All right I’m a Math teacher and I’m going to let you in a little secret. When we have those Math teacher training days what they do is that they tell us how to torture students and one of the things they tell us to do is to give Geometry problems to students who are only in Algebra class kind of like this.
If the area of a square is 49m² plus 28m plus 4 find the side length. Okay so I know you guys aren't officially in a Geometry class but you can still do these problems because you know a lot about squares. You know that if you have a square all of the sides are equal length.
So if I were to call this s for side length all of those guys will be s for side length. You also know the way to find the area is to take your side and well just take your length and multiply it by width or for a square you are going to do side length times itself is equal to the area.
So what I’m looking for in this problem is some side length I don't know what it is squared is going to be equal to my area statement 49m² plus 28m plus 4. Something I don't know what it is yet, whatever goes in there times itself gives me this result. Okay so now I want to think about what I know about this statement a binomial squared gives me a perfect square trinomial that's what this is called. This statement right here represents a+bx itself and then we saw that the formula for a perfect square trinomial looks like this.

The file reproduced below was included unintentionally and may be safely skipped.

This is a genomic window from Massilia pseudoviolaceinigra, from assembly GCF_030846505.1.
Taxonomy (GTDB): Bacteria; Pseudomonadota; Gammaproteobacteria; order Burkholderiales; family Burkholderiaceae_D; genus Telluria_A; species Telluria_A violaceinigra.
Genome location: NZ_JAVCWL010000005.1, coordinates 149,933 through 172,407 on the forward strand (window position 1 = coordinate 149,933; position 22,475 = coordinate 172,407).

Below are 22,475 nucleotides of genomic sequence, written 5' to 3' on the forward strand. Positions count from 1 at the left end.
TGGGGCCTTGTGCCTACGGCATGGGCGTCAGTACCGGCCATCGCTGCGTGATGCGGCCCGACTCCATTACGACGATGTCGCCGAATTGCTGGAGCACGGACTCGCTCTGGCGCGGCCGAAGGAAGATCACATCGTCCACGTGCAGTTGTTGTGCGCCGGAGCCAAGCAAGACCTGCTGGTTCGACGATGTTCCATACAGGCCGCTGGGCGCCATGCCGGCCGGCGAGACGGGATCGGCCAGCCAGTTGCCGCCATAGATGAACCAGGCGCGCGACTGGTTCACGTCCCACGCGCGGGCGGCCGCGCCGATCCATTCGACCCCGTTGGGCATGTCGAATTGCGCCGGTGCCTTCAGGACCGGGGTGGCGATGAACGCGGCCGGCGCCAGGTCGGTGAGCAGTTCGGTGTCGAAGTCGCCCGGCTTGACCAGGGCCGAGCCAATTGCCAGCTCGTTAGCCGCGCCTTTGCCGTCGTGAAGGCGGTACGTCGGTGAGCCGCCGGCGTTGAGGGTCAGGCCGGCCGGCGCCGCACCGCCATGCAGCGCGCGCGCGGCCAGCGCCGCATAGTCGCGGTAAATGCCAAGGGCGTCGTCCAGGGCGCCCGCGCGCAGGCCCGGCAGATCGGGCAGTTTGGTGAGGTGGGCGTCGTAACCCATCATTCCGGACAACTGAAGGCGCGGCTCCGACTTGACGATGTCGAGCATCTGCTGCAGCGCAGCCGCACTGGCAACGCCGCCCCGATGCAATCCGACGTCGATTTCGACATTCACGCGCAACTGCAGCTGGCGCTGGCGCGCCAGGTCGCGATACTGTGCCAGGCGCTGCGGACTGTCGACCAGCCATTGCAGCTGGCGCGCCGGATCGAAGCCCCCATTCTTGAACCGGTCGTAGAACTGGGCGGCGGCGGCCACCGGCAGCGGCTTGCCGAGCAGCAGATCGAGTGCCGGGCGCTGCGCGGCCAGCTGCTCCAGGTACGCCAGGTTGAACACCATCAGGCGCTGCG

So what I need to do is translate this thing that has all just letters into this thing that has numbers also. But let's look out at 49m² that is my a value times itself. Well if 49m² is the square of something than a that has t be 7m because a squared will give me 49m squared.
7m will is my first part of my side length I think. Then let's look at this last piece, this last term represents b² so b has to be 2. I think my side length is 7m plus 2 I’m going to double check by Foiling and make sure I didn't make any errors in my definition of a perfect square trinomials let's just double check.
I think 7m plus 2 times itself remember the area of a square is side length times itself I think is equal to this let's just check, Foil; first, outers, inners, last. 49m² plus 14m plus 14m again plus 4. Good if I combine those middle terms I do get my original area statement.
That's how I know I did it correctly so this is the side of my square even though I’m not in the Geometry class I could still do this problem based on what I do know about squares I know their area is equal to the side length times itself.
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M.A. in Secondary Mathematics, Stanford University B.S., Stanford University
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